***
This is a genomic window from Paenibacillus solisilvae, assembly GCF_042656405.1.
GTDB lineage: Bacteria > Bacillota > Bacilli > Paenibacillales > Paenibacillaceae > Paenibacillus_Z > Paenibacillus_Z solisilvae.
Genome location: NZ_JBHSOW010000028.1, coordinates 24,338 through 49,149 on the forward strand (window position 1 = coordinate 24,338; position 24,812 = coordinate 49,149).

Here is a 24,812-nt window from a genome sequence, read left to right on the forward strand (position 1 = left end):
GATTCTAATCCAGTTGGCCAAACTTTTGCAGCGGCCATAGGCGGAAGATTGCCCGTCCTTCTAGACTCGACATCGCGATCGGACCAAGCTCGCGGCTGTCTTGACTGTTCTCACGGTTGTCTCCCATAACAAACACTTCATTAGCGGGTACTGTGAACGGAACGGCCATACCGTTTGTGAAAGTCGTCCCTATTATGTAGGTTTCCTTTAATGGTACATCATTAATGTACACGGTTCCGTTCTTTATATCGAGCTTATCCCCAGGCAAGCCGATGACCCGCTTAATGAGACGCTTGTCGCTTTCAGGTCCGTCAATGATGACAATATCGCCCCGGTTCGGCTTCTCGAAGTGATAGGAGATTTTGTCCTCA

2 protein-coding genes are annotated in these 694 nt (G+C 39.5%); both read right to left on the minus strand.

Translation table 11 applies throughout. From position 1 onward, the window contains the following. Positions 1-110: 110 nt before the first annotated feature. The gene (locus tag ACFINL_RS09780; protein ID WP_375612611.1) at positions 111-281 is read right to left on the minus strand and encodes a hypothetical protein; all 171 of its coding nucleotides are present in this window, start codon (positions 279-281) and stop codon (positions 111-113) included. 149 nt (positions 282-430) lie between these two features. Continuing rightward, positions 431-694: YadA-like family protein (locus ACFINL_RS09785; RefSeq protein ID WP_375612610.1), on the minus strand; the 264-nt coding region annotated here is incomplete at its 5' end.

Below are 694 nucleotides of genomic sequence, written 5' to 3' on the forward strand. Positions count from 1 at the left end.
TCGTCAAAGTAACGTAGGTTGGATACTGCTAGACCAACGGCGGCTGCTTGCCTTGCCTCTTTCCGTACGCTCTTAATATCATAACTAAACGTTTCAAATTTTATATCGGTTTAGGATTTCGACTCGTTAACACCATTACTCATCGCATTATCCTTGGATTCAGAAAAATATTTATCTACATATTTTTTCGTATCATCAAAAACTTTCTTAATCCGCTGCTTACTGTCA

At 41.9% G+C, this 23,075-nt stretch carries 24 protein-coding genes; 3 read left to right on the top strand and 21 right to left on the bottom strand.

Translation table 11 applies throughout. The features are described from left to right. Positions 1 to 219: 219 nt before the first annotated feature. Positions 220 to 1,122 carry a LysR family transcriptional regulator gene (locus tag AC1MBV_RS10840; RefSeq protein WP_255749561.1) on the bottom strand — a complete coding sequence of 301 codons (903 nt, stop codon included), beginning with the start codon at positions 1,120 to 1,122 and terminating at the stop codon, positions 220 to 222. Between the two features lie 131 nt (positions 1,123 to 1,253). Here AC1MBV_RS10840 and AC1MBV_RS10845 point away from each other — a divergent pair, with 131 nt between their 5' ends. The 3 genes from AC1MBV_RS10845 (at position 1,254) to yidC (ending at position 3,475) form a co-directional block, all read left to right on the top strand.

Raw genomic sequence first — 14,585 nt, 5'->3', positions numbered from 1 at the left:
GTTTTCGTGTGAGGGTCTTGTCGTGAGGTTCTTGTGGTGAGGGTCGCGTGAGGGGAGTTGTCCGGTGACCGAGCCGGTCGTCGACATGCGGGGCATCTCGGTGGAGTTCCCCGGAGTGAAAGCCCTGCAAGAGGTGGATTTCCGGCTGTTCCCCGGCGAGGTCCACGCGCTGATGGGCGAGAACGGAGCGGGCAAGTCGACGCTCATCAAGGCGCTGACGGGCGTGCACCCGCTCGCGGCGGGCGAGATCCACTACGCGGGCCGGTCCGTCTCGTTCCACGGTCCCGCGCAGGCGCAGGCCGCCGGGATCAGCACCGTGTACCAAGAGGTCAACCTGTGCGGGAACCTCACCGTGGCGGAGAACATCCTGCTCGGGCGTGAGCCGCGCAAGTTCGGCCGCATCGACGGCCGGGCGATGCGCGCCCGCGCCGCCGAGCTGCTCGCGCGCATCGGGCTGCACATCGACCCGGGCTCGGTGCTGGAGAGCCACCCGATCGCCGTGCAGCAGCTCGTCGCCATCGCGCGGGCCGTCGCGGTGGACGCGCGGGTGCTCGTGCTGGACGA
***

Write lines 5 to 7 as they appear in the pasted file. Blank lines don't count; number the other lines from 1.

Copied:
GATTCTAATCCAGTTGGCCAAACTTTTGCAGCGGCCATAGGCGGAAGATTGCCCGTCCTTCTAGACTCGACATCGCGATCGGACCAAGCTCGCGGCTGTCTTGACTGTTCTCACGGTTGTCTCCCATAACAAACACTTCATTAGCGGGTACTGTGAACGGAACGGCCATACCGTTTGTGAAAGTCGTCCCTATTATGTAGGTTTCCTTTAATGGTACATCATTAATGTACACGGTTCCGTTCTTTATATCGAGCTTATCCCCAGGCAAGCCGATGACCCGCTTAATGAGACGCTTGTCGCTTTCAGGTCCGTCAATGATGACAATATCGCCCCGGTTCGGCTTCTCGAAGTGATAGGAGATTTTGTCCTCA

2 protein-coding genes are annotated in these 694 nt (G+C 39.5%); both read right to left on the minus strand.

Translation table 11 applies throughout. From position 1 onward, the window contains the following. Positions 1-110: 110 nt before the first annotated feature. The gene (locus tag ACFINL_RS09780; protein ID WP_375612611.1) at positions 111-281 is read right to left on the minus strand and encodes a hypothetical protein; all 171 of its coding nucleotides are present in this window, start codon (positions 279-281) and stop codon (positions 111-113) included. 149 nt (positions 282-430) lie between these two features. Continuing rightward, positions 431-694: YadA-like family protein (locus ACFINL_RS09785; RefSeq protein ID WP_375612610.1), on the minus strand; the 264-nt coding region annotated here is incomplete at its 5' end.